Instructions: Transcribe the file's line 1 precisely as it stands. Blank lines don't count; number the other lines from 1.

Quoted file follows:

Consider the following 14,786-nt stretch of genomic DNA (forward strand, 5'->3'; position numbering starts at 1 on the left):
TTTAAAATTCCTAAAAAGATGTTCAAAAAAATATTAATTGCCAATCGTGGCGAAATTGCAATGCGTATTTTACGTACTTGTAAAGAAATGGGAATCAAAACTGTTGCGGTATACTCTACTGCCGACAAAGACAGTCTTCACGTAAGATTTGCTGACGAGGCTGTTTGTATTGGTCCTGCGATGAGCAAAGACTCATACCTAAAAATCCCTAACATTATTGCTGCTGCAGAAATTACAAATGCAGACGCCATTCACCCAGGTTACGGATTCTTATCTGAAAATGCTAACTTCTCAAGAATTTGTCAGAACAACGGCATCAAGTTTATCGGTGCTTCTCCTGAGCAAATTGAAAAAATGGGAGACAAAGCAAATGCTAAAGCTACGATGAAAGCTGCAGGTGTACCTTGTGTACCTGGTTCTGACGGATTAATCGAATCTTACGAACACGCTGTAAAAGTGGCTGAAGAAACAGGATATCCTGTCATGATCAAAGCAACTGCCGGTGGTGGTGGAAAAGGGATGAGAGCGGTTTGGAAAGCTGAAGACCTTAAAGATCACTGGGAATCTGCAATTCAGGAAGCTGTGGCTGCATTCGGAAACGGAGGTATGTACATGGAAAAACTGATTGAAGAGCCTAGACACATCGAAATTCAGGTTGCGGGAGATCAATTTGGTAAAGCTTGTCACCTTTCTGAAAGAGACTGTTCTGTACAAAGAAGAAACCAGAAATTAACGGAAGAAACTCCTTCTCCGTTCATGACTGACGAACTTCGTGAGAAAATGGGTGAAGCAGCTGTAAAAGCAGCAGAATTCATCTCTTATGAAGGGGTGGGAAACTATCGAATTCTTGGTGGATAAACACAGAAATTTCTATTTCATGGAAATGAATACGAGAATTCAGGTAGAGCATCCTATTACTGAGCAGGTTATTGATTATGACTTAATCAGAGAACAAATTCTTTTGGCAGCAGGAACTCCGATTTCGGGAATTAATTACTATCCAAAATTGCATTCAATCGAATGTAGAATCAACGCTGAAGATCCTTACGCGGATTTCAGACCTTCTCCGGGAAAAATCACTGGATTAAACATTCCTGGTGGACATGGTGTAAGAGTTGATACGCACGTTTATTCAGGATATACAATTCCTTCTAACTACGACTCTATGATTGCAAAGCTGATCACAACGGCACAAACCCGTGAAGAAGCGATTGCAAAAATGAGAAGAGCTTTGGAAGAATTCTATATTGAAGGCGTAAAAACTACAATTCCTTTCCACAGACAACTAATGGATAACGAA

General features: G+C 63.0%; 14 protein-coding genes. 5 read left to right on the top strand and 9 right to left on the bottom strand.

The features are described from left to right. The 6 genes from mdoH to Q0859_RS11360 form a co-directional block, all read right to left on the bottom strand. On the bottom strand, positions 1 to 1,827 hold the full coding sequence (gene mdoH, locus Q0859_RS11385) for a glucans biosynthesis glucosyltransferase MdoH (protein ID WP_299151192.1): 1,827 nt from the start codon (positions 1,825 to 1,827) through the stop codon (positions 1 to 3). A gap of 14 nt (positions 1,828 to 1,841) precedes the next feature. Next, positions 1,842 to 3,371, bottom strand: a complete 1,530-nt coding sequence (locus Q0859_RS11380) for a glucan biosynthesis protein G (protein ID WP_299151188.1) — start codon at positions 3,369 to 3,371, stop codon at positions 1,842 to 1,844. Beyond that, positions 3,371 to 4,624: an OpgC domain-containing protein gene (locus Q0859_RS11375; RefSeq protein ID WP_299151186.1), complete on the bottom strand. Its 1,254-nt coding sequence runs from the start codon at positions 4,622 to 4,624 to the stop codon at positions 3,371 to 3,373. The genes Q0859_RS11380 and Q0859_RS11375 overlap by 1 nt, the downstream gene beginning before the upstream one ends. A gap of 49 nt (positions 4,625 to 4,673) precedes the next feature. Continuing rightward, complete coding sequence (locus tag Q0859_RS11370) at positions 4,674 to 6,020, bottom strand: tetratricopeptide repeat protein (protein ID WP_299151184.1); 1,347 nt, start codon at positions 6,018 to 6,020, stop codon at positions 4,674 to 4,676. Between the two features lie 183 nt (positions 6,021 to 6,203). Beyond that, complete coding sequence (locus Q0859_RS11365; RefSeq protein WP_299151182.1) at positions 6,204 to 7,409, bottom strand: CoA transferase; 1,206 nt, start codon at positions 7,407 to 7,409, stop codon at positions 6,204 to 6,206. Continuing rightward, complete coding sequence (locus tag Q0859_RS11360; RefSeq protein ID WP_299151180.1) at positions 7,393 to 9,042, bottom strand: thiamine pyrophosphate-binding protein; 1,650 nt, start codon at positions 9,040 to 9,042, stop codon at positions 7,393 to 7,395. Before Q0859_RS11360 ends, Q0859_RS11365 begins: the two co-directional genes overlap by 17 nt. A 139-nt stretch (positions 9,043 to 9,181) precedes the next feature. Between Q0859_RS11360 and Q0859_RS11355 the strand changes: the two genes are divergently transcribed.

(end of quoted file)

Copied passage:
Consider the following 14,786-nt stretch of genomic DNA (forward strand, 5'->3'; position numbering starts at 1 on the left):